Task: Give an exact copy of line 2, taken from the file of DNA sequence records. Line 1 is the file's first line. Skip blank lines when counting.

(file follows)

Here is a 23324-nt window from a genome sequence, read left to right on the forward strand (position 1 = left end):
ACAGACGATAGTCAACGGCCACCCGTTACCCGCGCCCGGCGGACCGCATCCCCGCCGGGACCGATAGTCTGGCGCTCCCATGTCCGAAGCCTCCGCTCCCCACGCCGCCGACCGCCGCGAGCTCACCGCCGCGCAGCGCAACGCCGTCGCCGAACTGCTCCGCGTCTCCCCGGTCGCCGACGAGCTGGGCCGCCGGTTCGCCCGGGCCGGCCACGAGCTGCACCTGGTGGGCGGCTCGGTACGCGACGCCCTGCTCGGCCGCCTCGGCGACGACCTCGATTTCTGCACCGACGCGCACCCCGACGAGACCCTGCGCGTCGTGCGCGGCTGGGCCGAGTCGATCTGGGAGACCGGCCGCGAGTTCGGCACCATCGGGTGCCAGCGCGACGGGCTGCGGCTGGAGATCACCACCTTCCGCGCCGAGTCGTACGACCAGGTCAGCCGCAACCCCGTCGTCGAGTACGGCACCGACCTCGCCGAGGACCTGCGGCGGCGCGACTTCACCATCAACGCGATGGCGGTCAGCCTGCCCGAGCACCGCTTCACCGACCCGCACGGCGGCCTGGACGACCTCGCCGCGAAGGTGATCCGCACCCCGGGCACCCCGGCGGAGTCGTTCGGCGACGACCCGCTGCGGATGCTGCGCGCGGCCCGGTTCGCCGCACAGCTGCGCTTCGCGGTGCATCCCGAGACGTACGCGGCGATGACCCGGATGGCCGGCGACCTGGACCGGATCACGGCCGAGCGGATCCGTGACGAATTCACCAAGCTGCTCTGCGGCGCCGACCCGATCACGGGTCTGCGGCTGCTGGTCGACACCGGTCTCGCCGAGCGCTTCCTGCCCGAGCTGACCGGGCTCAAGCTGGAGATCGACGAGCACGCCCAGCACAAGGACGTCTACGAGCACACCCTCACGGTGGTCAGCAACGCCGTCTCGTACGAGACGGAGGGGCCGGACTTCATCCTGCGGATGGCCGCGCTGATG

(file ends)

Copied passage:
ACAGACGATAGTCAACGGCCACCCGTTACCCGCGCCCGGCGGACCGCATCCCCGCCGGGACCGATAGTCTGGCGCTCCCATGTCCGAAGCCTCCGCTCCCCACGCCGCCGACCGCCGCGAGCTCACCGCCGCGCAGCGCAACGCCGTCGCCGAACTGCTCCGCGTCTCCCCGGTCGCCGACGAGCTGGGCCGCCGGTTCGCCCGGGCCGGCCACGAGCTGCACCTGGTGGGCGGCTCGGTACGCGACGCCCTGCTCGGCCGCCTCGGCGACGACCTCGATTTCTGCACCGACGCGCACCCCGACGAGACCCTGCGCGTCGTGCGCGGCTGGGCCGAGTCGATCTGGGAGACCGGCCGCGAGTTCGGCACCATCGGGTGCCAGCGCGACGGGCTGCGGCTGGAGATCACCACCTTCCGCGCCGAGTCGTACGACCAGGTCAGCCGCAACCCCGTCGTCGAGTACGGCACCGACCTCGCCGAGGACCTGCGGCGGCGCGACTTCACCATCAACGCGATGGCGGTCAGCCTGCCCGAGCACCGCTTCACCGACCCGCACGGCGGCCTGGACGACCTCGCCGCGAAGGTGATCCGCACCCCGGGCACCCCGGCGGAGTCGTTCGGCGACGACCCGCTGCGGATGCTGCGCGCGGCCCGGTTCGCCGCACAGCTGCGCTTCGCGGTGCATCCCGAGACGTACGCGGCGATGACCCGGATGGCCGGCGACCTGGACCGGATCACGGCCGAGCGGATCCGTGACGAATTCACCAAGCTGCTCTGCGGCGCCGACCCGATCACGGGTCTGCGGCTGCTGGTCGACACCGGTCTCGCCGAGCGCTTCCTGCCCGAGCTGACCGGGCTCAAGCTGGAGATCGACGAGCACGCCCAGCACAAGGACGTCTACGAGCACACCCTCACGGTGGTCAGCAACGCCGTCTCGTACGAGACGGAGGGGCCGGACTTCATCCTGCGGATGGCCGCGCTGATG